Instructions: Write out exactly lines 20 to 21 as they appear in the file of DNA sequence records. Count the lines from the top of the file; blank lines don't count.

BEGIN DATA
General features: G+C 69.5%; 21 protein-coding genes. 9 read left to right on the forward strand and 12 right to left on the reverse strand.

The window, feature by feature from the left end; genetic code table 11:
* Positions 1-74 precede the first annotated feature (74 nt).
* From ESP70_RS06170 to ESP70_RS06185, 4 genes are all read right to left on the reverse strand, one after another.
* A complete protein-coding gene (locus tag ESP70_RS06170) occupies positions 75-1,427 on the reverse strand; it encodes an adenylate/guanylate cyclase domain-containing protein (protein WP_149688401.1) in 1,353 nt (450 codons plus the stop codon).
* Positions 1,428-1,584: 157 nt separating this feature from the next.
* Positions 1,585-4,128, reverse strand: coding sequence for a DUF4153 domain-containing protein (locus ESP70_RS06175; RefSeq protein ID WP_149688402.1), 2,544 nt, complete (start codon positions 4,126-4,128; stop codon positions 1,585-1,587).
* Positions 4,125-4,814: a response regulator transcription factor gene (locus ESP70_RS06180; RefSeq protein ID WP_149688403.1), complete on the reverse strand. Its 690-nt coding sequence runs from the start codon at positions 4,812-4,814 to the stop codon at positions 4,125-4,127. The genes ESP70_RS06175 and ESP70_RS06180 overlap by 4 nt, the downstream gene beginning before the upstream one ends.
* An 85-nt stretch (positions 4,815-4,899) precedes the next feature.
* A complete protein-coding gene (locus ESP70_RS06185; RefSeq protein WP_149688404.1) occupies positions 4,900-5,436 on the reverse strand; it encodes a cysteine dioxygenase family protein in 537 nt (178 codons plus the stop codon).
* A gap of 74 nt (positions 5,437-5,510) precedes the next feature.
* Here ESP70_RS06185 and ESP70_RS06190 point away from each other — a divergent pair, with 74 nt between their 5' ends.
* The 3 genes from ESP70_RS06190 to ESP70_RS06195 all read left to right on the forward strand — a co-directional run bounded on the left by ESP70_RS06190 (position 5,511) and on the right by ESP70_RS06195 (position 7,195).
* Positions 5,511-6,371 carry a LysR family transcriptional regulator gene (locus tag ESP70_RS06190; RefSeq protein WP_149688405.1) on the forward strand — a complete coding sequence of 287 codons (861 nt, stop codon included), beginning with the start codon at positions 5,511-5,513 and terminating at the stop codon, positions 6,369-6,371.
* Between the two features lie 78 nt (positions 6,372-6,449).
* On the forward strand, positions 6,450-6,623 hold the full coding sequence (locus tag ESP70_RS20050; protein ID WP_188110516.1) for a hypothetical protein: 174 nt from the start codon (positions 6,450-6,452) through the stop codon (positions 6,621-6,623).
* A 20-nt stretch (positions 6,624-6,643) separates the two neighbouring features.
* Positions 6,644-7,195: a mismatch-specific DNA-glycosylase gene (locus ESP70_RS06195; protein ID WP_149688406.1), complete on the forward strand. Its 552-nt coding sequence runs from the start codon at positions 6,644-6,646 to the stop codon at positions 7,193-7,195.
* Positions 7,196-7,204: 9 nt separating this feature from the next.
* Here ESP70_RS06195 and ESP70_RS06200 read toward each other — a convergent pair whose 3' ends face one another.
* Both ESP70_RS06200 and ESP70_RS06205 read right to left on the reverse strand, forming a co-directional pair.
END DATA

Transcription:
* Here ESP70_RS06195 and ESP70_RS06200 read toward each other — a convergent pair whose 3' ends face one another.
* Both ESP70_RS06200 and ESP70_RS06205 read right to left on the reverse strand, forming a co-directional pair.